It was high time Shiloh earned her keep around here. We had a foot of fresh snow on the ground, we needed to create some trails to help with our farm chores, the kids wanted to do some sledding but there are no sledding hills around, we needed to deliver some Christmas pastries to the neighbors, and I had a donkey bored out of her mind in the pen. I decided to deal with everything at once, and have a ton of fun while doing so!
I called JR to help me (he has become my donkey-lover-in-training), and told him my plan. He was as eager as I was! Then, we tried to go step by step, which is pretty easy and fast with a donkey. Mind you, before I go on, I want to note that you do have to be careful working a pregnant equine. In Shiloh’s case, she is ridden for short periods of time on a regular basis, and occasionally for longer periods of time. As she gets bigger, I ride her less, and allow the kids to do most of the riding to prevent stressing her. However, although I wouldn’t introduce anything very strenuous in her current condition, lightweight pulling is much easier than carrying a rider, which is why I decided to do it. OK, back to our adventure:
- First, we brought out a somewhat pregnant (about 7 months at best estimate) and onery donkey jenny. I worked her for a minute to improve the attitude a bit. She seems to be cranky a lot these days, as her pregnancy progresses. Oh well. I remember feeling that way, too!
- JR groomed her while I gathered together a makeshift harness.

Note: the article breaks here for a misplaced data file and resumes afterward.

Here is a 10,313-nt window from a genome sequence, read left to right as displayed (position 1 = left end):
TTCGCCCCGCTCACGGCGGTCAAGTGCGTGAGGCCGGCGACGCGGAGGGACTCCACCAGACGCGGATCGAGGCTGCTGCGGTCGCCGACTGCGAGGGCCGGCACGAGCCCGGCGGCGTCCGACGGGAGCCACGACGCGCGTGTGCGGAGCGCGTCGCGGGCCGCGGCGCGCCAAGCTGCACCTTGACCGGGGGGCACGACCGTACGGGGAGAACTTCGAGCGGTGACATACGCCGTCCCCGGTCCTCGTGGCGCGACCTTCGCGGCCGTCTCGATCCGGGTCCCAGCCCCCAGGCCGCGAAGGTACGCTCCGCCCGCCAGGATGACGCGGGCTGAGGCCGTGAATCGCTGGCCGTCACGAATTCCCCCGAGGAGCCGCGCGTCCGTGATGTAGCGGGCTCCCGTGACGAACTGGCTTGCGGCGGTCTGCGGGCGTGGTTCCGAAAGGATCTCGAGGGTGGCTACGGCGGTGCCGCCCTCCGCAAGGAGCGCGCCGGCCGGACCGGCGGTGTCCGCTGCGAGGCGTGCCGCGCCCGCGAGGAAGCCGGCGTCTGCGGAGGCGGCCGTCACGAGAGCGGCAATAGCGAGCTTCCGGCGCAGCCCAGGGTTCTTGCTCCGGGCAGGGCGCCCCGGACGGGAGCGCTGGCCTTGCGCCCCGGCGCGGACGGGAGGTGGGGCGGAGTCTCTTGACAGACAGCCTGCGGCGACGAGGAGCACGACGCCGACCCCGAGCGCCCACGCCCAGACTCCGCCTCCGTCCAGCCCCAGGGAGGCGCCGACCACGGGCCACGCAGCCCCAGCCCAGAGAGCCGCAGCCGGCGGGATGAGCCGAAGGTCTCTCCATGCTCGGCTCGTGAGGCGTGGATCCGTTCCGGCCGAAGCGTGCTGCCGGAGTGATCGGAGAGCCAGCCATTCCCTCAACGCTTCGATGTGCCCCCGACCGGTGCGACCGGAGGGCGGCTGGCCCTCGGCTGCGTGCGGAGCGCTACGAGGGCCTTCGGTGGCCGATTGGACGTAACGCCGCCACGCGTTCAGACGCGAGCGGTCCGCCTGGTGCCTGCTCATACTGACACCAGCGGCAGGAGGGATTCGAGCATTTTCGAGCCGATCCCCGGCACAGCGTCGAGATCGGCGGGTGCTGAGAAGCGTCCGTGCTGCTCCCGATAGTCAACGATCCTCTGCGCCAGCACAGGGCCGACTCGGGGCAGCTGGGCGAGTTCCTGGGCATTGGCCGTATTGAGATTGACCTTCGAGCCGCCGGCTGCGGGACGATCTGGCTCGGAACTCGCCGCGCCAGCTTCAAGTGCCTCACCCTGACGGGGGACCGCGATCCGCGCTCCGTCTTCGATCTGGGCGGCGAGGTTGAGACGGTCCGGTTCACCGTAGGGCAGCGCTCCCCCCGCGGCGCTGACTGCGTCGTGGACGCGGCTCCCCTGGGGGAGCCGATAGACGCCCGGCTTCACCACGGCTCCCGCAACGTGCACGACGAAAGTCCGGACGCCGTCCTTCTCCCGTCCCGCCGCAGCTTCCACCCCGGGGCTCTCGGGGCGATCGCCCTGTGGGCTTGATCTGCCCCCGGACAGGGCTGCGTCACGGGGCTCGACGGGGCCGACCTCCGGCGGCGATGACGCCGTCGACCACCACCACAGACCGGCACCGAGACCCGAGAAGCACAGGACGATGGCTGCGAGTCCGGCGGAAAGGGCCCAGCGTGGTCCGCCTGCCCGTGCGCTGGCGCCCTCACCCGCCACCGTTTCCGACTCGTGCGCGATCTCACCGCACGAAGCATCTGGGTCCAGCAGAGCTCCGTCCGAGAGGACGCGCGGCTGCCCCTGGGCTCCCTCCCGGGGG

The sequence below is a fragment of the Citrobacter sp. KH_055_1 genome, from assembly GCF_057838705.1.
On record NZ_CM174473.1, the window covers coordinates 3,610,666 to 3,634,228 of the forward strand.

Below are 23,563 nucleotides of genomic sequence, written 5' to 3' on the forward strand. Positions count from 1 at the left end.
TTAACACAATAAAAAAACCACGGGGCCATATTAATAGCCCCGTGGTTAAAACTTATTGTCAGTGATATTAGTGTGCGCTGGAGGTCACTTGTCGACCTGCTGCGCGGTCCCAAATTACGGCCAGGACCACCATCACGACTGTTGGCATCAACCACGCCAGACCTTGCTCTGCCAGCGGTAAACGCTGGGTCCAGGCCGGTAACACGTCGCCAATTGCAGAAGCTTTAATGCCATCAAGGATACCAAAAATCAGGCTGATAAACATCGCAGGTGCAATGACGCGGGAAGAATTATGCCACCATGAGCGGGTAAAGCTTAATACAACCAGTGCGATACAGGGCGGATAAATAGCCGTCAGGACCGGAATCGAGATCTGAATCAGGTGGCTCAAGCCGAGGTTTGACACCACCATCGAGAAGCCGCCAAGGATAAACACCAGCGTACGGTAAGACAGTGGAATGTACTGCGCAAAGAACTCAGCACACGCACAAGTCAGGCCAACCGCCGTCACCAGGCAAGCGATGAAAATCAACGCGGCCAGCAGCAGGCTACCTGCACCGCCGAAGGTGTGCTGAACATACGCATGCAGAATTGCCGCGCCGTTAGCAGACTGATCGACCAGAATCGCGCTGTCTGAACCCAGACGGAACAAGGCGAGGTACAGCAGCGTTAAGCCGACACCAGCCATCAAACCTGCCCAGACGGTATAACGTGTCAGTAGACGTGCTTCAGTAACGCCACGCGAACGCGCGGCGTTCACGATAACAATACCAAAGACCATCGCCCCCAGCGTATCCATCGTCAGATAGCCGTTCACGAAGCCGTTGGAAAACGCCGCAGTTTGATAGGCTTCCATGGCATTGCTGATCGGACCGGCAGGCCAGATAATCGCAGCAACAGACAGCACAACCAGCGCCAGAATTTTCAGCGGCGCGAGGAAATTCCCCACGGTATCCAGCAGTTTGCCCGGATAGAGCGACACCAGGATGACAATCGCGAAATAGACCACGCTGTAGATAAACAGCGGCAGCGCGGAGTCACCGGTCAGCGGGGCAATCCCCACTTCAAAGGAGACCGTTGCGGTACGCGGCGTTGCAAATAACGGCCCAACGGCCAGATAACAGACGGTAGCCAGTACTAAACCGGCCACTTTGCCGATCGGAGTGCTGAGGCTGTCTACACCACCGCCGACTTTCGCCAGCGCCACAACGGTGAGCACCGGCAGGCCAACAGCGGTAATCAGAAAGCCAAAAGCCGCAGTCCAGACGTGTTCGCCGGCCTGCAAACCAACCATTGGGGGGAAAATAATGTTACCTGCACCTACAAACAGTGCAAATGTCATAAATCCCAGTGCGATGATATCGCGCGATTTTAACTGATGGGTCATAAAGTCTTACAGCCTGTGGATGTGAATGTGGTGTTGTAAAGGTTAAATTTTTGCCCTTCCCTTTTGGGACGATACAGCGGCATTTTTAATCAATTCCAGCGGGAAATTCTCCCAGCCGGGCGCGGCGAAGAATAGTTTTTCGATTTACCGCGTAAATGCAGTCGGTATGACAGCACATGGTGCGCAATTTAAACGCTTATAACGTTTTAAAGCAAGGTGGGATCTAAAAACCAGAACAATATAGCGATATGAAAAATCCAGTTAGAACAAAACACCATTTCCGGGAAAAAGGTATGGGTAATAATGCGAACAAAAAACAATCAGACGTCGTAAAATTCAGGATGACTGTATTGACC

- I reviewed her ropes training, to ensure she was desensetized to ropes all over her still. Of course, she was fine. She is pretty laid back for the most part.
- Then, I got creative. I know the parts of a good harness, but the problem is, I don’t have one. So, I made do as best I could. If there are any experienced drivers out there, please don’t yell at me. A harness is in our future plans, but in the mean time….
- After “harnessing” her up, I worked her a bit in circles to give her the feel of the straps all over her.
- Once she seemed comfortable, JR led her around while I walked behind and applied increasing amounts of pressure to the straps, simulating her pulling something.
- When she was fine with that, I led, while JR pulled the sled behind her, getting her aquainted with the noise of the sled.
- Finally, we hitched her up and let her pull the empty sled, followed by JR getting on the sled and riding while I led her around.
All that work only took us about an hour from start to finish, and we had the beginnings of a sled donkey! Here is a photo of her first time pulling JR:
After our training session, we were ready to go have some fun! We bundled up the kiddos, S got the camera and the pastries, we strapped some jingle bells onto Shiloh, and off we went down the ice-and-snow-covered, dirt road.
Because it was Shiloh’s first time, we didn’t want to overstress her. For longer stints, we limited the weight to JR and N, or we put M, A, and N on together. Although S and I both had to try it out, neither of us rode very long. I’m sure she would’ve been fine, but again, between being in foal and her first time under harness, I wanted to keep the experience as easy and pleasant as possible.
After we delivered the pastries around the neighborhood, we jingled our way back home, and let the kids take turns riding the sled at a walk and trot, as I allowed her to flatten out walking paths in the snow for me to do my farm chores.
After it was all finished, she got a quick hoof maintenance trim, and got to return to her pen.
Why, you might ask, would I go to all that trouble to hitch her up, when we could just pull kids on a sled?
Because I can. Because it’s waaaaay more fun to be pulled by a donkey than mom and dad–especially when she trots. And because mom and dad wear out much faster than Shiloh does. Besides, I love the sound of jingle bells and hoofbeats. That’s why.
Just for fun, we took a few video clips of our little adventure. Enjoy!